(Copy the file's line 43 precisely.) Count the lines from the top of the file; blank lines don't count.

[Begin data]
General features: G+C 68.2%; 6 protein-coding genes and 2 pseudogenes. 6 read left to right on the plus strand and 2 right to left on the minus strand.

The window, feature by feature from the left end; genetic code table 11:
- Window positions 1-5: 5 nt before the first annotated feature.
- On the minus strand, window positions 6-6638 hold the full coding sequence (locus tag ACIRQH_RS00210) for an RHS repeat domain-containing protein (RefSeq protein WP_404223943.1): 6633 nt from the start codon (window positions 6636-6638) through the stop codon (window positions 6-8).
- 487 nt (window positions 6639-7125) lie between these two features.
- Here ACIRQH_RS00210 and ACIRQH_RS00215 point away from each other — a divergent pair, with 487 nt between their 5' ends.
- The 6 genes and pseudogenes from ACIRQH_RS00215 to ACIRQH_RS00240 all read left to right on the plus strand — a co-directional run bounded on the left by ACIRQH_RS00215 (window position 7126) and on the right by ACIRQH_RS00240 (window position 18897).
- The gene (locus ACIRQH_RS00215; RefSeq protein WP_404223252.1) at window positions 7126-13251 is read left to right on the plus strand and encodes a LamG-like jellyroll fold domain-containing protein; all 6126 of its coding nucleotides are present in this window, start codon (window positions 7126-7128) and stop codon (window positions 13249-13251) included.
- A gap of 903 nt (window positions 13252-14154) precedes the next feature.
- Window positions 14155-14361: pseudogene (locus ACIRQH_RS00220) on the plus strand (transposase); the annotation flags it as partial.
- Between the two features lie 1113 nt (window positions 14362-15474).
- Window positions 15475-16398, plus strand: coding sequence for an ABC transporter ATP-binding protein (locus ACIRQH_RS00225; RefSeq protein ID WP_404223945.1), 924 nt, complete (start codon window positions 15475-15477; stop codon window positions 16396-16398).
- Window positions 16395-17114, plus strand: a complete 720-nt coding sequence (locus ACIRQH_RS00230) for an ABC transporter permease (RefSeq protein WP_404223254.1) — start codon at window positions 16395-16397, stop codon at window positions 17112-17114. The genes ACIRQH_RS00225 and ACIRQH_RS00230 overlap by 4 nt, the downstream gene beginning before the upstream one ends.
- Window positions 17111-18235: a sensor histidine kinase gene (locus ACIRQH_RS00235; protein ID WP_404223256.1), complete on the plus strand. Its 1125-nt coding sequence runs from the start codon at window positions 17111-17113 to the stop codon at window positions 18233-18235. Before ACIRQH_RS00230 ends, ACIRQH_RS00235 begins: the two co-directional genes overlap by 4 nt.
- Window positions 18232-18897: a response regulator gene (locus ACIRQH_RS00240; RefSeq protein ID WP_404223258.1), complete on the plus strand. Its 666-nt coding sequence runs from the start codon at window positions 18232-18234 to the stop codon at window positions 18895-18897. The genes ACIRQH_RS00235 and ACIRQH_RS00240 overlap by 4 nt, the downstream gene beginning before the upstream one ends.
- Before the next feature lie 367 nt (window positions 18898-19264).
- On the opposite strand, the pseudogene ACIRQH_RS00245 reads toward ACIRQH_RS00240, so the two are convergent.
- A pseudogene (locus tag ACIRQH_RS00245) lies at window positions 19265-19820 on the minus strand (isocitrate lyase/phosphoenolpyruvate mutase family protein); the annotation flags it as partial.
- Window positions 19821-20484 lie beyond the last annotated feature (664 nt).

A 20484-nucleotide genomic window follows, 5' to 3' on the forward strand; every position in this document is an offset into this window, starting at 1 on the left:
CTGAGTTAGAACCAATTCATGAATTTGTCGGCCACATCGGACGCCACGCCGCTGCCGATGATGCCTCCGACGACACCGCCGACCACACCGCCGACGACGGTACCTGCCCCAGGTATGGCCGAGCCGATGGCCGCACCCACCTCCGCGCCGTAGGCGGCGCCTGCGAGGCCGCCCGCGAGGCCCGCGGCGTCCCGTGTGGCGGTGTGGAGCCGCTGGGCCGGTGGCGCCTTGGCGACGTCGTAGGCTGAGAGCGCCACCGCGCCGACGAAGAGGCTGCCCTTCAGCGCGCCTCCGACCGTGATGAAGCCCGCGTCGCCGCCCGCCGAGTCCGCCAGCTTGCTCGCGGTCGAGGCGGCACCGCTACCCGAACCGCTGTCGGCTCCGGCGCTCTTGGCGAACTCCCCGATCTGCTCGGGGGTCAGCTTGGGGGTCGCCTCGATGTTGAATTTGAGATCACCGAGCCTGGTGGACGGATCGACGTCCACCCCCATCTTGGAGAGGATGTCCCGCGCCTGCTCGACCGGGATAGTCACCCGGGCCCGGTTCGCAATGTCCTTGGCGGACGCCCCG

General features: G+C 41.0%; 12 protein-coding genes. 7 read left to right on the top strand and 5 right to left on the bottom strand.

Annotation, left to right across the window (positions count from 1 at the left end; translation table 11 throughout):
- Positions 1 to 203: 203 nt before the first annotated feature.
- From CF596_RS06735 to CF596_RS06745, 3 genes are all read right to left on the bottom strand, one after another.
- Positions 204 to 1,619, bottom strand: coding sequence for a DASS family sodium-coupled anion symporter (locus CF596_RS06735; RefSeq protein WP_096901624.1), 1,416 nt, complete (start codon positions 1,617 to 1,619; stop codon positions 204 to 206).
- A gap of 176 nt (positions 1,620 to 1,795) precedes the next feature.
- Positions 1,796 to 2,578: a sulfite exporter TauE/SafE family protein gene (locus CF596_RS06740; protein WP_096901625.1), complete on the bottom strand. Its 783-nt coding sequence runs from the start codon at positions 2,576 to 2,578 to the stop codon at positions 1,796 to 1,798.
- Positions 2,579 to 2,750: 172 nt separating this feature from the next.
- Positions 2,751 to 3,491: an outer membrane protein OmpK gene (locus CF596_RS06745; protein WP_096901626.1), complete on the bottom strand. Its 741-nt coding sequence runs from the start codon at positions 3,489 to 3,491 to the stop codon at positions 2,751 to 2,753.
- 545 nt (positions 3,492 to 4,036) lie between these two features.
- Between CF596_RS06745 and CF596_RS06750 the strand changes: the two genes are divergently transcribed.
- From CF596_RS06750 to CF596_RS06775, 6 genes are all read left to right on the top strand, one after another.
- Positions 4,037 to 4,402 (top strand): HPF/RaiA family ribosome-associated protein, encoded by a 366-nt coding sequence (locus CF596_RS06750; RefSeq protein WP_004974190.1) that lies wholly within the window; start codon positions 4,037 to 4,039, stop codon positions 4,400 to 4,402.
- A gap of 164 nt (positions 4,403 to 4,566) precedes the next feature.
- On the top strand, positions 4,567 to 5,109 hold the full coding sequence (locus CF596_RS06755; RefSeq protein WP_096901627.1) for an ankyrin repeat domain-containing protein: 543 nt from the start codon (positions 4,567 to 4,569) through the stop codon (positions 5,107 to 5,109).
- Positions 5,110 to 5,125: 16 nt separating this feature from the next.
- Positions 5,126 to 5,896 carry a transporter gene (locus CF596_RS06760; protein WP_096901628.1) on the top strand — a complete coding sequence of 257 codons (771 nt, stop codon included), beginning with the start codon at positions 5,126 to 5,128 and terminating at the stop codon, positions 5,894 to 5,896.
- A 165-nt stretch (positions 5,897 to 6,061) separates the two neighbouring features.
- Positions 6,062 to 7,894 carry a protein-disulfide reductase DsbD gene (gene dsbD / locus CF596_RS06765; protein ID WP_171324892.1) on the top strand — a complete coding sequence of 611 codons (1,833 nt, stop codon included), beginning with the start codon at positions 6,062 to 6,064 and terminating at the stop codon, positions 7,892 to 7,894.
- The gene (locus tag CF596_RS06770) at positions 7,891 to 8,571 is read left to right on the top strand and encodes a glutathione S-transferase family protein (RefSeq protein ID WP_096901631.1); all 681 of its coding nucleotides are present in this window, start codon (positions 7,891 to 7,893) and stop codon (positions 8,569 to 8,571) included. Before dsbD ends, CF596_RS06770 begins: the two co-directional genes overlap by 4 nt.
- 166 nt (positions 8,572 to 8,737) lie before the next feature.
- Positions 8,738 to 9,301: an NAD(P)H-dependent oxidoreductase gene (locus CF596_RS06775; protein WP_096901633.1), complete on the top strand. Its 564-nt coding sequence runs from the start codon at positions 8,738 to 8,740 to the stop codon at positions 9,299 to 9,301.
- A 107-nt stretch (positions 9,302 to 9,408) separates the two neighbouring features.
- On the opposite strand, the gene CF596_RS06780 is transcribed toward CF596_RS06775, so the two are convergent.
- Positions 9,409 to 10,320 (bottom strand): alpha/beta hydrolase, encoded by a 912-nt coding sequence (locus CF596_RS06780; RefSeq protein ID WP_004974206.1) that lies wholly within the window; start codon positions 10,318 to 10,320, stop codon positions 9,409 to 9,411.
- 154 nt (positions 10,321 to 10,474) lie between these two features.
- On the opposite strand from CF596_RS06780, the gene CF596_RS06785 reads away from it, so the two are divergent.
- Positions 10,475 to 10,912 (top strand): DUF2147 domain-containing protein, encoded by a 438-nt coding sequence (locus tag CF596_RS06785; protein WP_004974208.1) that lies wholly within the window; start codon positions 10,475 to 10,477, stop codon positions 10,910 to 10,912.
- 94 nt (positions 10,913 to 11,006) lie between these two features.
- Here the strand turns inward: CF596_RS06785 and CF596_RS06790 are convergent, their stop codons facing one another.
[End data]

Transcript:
- Positions 8,738 to 9,301: an NAD(P)H-dependent oxidoreductase gene (locus CF596_RS06775; protein WP_096901633.1), complete on the top strand. Its 564-nt coding sequence runs from the start codon at positions 8,738 to 8,740 to the stop codon at positions 9,299 to 9,301.